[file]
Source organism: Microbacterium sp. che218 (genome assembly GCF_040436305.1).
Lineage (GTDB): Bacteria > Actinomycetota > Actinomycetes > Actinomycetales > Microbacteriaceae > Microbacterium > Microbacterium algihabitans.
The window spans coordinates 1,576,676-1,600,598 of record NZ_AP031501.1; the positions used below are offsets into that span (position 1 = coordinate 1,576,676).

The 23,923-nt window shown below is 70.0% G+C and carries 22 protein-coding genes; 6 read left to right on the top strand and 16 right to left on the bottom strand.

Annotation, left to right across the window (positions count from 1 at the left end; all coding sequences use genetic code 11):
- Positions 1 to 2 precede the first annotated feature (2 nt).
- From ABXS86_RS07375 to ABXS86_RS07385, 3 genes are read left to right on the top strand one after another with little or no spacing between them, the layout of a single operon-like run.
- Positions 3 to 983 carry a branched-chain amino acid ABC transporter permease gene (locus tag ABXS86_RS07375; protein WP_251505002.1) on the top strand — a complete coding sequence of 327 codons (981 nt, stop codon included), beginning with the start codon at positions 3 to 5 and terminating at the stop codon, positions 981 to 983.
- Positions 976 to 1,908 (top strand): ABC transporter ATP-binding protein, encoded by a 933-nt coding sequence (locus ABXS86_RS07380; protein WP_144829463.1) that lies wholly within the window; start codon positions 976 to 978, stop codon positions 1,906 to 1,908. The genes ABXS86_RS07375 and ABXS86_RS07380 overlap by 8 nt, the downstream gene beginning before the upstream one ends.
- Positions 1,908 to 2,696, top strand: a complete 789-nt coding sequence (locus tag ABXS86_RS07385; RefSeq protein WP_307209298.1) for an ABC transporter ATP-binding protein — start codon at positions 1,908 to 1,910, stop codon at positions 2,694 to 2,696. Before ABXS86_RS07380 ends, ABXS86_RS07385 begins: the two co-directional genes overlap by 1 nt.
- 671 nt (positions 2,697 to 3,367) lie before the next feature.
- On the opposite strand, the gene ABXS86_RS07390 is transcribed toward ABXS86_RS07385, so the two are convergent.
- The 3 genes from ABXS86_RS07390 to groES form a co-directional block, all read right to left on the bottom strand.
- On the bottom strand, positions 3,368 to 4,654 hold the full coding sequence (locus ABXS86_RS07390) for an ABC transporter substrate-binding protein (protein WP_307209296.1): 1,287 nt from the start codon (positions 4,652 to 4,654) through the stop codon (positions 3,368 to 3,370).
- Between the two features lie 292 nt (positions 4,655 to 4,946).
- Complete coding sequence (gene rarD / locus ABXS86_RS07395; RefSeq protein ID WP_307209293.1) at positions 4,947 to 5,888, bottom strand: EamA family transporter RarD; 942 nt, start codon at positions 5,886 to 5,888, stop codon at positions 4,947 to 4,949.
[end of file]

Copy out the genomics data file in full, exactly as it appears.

Source organism: Microbacterium sp. che218 (genome assembly GCF_040436305.1).
Lineage (GTDB): Bacteria > Actinomycetota > Actinomycetes > Actinomycetales > Microbacteriaceae > Microbacterium > Microbacterium algihabitans.
The window spans coordinates 1,576,676-1,600,598 of record NZ_AP031501.1; the positions used below are offsets into that span (position 1 = coordinate 1,576,676).

The 23,923-nt window shown below is 70.0% G+C and carries 22 protein-coding genes; 6 read left to right on the top strand and 16 right to left on the bottom strand.

Annotation, left to right across the window (positions count from 1 at the left end; all coding sequences use genetic code 11):
- Positions 1 to 2 precede the first annotated feature (2 nt).
- From ABXS86_RS07375 to ABXS86_RS07385, 3 genes are read left to right on the top strand one after another with little or no spacing between them, the layout of a single operon-like run.
- Positions 3 to 983 carry a branched-chain amino acid ABC transporter permease gene (locus tag ABXS86_RS07375; protein WP_251505002.1) on the top strand — a complete coding sequence of 327 codons (981 nt, stop codon included), beginning with the start codon at positions 3 to 5 and terminating at the stop codon, positions 981 to 983.
- Positions 976 to 1,908 (top strand): ABC transporter ATP-binding protein, encoded by a 933-nt coding sequence (locus ABXS86_RS07380; protein WP_144829463.1) that lies wholly within the window; start codon positions 976 to 978, stop codon positions 1,906 to 1,908. The genes ABXS86_RS07375 and ABXS86_RS07380 overlap by 8 nt, the downstream gene beginning before the upstream one ends.
- Positions 1,908 to 2,696, top strand: a complete 789-nt coding sequence (locus tag ABXS86_RS07385; RefSeq protein WP_307209298.1) for an ABC transporter ATP-binding protein — start codon at positions 1,908 to 1,910, stop codon at positions 2,694 to 2,696. Before ABXS86_RS07380 ends, ABXS86_RS07385 begins: the two co-directional genes overlap by 1 nt.
- 671 nt (positions 2,697 to 3,367) lie before the next feature.
- On the opposite strand, the gene ABXS86_RS07390 is transcribed toward ABXS86_RS07385, so the two are convergent.
- The 3 genes from ABXS86_RS07390 to groES form a co-directional block, all read right to left on the bottom strand.
- On the bottom strand, positions 3,368 to 4,654 hold the full coding sequence (locus ABXS86_RS07390) for an ABC transporter substrate-binding protein (protein WP_307209296.1): 1,287 nt from the start codon (positions 4,652 to 4,654) through the stop codon (positions 3,368 to 3,370).
- Between the two features lie 292 nt (positions 4,655 to 4,946).
- Complete coding sequence (gene rarD / locus ABXS86_RS07395; RefSeq protein ID WP_307209293.1) at positions 4,947 to 5,888, bottom strand: EamA family transporter RarD; 942 nt, start codon at positions 5,886 to 5,888, stop codon at positions 4,947 to 4,949.